She’s also written a book about a wizarding school with a hero named Henry who had a red-headed best friend and a female best friend, but as she points out these are tropes. Yolen also points us to Diana Wynne Jones and the Chrestomanci series with its school for wizards, and Charlie and the Chocolate Factory and Chitty Chitty Bang Bang for interesting names of sweets. She reminds us that J K Rowling’s work was based on tropes rather than being original thought.
With only 183 entries in Booktopia I’m going to choose two of the cheapest volumes and you can browse to your heart’s content. Just remember Christmas is coming up and there’s no better gift than a book.
Commander Toad and the Intergalactic Spy – part of a series for 4-8 year olds
Sword of the Rightful King – a twist on King Arthur for 12+ year olds
How Do Dinosaurs Say Good Night? – with CD in four different languages for 3-6 year olds
Continuing with this series I found I had such choice for X. I could either do Xia Jia or Xia Jia, you’ll never guess who I chose… Xia is such an energetic person I could almost treat her as several people. It’s actually the pseudonym of Wang Yao and I’m remembering here that the Chinese write the family name first unlike us in the Western world.
Xia is prolific and energetic, as her translator and interviewer states in his Clarkesworld interview
It’s hard to keep up with Xia Jia: literary scholar, filmmaker, actress, painter, translator, and, oh right, speculative fiction author. She speaks fast, as if she has to cram an unusual number of syllables into each unit of time to keep up with the speed of her thoughts.
I find this rather ironic, Xia translates Ken Liu’s works but he also translates her works.
Xia refers to her writing as ‘porridge sf’ a term which seems very Chinese once she explains it.
Chinese people describe steamed rice as “hard rice” or “soft rice” based on the water content, and porridge is obviously softer even than “soft rice.” Porridge SF thus describes a story mixed with so many non-science elements (e.g. myth, legend or folklore) that it can hardly be classified as “science fiction” anymore, like “Tower of Babylon.”
I’ve never considered describing cooked rice in more than one way, it’s either cooked or not cooked for me but they have ‘hard rice’ and ‘soft rice’ with porridge softer than ‘soft rice’. Sounds a little like the many different ways we describe snow or rain.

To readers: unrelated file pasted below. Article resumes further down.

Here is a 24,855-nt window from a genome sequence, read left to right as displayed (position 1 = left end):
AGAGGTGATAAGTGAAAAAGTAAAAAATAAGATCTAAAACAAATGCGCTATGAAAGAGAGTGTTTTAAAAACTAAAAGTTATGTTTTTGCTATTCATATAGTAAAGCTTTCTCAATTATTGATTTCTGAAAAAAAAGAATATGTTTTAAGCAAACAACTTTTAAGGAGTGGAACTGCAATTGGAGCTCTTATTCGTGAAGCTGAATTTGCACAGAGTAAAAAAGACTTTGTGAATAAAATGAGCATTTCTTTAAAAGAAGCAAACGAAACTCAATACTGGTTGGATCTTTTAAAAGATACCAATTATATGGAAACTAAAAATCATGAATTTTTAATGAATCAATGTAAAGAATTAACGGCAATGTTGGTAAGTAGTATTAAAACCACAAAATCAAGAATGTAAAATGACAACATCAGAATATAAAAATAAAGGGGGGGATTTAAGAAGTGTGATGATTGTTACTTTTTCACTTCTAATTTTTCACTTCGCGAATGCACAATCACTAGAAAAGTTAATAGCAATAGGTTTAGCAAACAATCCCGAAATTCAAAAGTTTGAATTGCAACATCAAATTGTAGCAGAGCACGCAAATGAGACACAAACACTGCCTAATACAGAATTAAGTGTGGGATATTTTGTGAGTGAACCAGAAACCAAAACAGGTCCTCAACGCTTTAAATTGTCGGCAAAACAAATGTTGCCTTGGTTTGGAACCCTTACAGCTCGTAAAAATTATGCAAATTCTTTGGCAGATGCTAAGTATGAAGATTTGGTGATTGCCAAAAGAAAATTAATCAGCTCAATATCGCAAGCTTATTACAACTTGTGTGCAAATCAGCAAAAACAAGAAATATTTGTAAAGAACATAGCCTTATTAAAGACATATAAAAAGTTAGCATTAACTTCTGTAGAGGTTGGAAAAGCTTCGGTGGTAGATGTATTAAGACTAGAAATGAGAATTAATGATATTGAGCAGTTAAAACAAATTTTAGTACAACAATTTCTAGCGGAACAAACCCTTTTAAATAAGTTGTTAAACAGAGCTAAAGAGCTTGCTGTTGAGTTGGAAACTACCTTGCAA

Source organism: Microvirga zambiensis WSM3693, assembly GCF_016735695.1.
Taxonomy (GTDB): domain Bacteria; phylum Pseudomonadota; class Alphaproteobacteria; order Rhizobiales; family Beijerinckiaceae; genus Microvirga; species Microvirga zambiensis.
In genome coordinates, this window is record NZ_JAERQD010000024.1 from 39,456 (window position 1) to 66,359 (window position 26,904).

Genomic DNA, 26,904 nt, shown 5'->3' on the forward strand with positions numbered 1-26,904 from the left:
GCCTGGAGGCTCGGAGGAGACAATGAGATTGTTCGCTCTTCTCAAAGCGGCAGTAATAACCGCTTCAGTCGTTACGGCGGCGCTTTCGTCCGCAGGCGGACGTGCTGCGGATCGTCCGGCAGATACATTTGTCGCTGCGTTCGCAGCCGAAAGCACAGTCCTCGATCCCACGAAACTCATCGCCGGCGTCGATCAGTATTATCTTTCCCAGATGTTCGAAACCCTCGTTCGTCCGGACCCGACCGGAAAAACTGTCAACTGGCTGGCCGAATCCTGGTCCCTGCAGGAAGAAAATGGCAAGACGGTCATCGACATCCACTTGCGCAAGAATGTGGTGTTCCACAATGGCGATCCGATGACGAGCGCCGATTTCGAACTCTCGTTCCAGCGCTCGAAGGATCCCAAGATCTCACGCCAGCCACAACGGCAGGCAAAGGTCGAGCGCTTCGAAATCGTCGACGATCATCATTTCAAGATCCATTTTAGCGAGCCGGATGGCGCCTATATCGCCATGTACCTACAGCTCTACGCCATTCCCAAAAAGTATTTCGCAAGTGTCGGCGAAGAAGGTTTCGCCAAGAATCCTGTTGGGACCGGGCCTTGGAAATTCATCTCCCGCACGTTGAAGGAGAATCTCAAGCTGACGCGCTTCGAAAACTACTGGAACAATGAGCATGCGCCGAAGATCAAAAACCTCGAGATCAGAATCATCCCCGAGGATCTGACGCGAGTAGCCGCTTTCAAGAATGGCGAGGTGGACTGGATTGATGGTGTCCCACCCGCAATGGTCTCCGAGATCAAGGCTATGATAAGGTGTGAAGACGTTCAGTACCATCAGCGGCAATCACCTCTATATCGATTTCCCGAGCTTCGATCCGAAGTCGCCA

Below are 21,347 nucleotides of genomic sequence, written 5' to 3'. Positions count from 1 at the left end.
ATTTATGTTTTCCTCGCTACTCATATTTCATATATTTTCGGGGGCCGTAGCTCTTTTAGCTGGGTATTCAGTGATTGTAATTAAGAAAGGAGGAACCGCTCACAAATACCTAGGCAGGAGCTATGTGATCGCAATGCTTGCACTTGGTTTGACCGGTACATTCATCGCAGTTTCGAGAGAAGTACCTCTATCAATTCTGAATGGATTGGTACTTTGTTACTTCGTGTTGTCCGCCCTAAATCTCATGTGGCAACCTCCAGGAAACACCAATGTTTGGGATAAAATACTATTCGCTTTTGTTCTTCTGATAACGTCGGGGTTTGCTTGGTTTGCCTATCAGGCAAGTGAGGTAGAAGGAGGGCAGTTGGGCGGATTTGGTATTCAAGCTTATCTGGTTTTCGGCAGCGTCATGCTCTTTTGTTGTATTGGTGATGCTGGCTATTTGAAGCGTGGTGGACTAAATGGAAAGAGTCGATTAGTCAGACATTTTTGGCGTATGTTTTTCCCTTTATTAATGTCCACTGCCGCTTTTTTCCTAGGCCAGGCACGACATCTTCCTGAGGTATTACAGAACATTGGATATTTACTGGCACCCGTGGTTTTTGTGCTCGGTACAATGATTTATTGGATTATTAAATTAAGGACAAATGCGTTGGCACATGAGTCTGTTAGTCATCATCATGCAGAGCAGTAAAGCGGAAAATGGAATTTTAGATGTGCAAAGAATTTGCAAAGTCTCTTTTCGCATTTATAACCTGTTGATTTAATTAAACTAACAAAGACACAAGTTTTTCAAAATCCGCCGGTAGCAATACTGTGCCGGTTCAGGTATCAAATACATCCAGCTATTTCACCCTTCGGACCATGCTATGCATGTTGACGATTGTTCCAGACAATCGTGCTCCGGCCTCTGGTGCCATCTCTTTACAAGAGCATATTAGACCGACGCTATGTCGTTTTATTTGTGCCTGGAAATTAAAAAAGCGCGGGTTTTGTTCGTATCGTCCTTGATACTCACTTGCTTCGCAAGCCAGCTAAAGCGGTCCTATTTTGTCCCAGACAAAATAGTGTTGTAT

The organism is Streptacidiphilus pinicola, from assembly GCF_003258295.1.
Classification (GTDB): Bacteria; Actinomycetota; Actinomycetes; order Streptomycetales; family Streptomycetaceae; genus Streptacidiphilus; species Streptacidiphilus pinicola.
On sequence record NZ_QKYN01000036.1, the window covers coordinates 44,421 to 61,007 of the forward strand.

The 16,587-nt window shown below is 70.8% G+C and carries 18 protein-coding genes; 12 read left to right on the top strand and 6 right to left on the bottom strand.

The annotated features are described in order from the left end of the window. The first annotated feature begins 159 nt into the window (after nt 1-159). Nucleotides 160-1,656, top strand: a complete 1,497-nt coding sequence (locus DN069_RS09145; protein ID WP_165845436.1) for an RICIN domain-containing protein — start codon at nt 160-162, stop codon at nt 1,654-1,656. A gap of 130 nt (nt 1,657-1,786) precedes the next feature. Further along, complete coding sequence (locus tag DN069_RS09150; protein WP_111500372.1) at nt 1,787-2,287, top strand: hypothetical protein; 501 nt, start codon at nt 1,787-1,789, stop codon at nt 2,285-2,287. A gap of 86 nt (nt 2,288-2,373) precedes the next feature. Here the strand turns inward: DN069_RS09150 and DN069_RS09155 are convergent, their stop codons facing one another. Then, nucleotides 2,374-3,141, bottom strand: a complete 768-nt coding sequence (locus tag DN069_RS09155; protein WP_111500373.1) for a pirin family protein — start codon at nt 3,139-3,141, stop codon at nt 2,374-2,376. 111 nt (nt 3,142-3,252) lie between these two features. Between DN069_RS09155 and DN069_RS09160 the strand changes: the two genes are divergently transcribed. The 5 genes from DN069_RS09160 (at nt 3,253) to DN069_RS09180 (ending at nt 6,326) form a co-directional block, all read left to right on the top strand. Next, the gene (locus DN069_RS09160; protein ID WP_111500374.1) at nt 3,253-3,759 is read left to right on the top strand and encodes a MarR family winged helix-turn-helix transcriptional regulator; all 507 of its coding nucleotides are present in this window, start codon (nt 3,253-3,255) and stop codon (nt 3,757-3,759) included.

She’s been published in Clarkesworld Magazine several times and this last link gives you some podcasts you can listen to of her works. Xia’s won several awards, has directed and staged experimental sf films and has a PhD in Comparative Literature and World Literature at Peking University, with “Chinese Science Fiction and Its Cultural Politics Since 1990” as the topic of her dissertation.
Here’s a link to a rather lengthy article by her and translated by Liu about What Makes Chinese Science Fiction Chinese? I won’t pretend to understand much of it as I suspect you need to have a deeper understanding of Chinese culture and the comments go some way to explaining that there’s a lot I don’t understand. Let me explain that there’s a lot more to Chinese culture than the food and I only eat the food.
A couple of weekends ago I drove to Sydney for the Book Expo, it’s the second of its kind in Australia and I would have been there last year if I hadn’t needed a medical procedure as I think it’s a very important event; attending has just confirmed my thoughts. It’s the Expo Australia has to have.
Germany has the Frankfurt Book Fair, this year was their 67th year and it’s massive! I aspire to be there but for a reader from Australia it’s a really big commitment. The Australian Book Expo took over one hall at the Sydney Showgrounds with a handful of little rooms while the Frankfurt Book Fair has multiple rooms, they have so many exhibitors they have to use the foyers as well! This is what we should aspire to and if we don’t get there for 50 years the least we can do is to improve every year, and starting is the first thing.
What do you get for your entrance fee?
You get to talk to many authors. I have many photos and will show them all using Friday Photos over the next few weeks. They are happy to talk about their book, sell you a copy and sign it for you. I could have spent more money than I had just on books alone.
There are publishers in attendance who are happy to talk to you about the world of publishing. Some of them are traditional publishers while others are happy to help you with your epublishing problems.
Then there are the other support personnel. You’ve got Julie who designs book covers, Book Systems International who work in book distribution, Bookabuy who are a book subscription service and Books In Homes who support schools in disadvantaged areas to help with the love of reading.
More Book Expo stuff
I have plans to write about the publishers and the support personnel in future articles as they deserve their own day on my blog. As I write about these companies/people I’ll also write more about our discussions. I really don’t know how I do it but I had most of two days there and I only managed to see some of the stalls, I missed absolutely all the talks and I’m cheesed off at having missing the blogging stream.
How did I prepare for the event of the year?
Not well. Normally when I attend something like this I look at who is going to be there and I plan my time making sure I visit and speak to the really important people. This time I tried to tee up meet ups with book blogging friends and Discworld friends, some of that happened, but apart from ensuring I had plenty of business cards for my blog and for the Victorian Discworld Klatch that was all the preparation I did.
I’m glad I had the cards with me, though. I handed out my blog business cards to many people and also some Victorian Discworld Klatch cards. I was wearing my Moist von Lipwig hat and one gentleman greeted me as the Postmaster General, we ended up having a good chinwag and I’m hoping he’ll join us in the future, he knows Terry Pratchett’s books better than I do.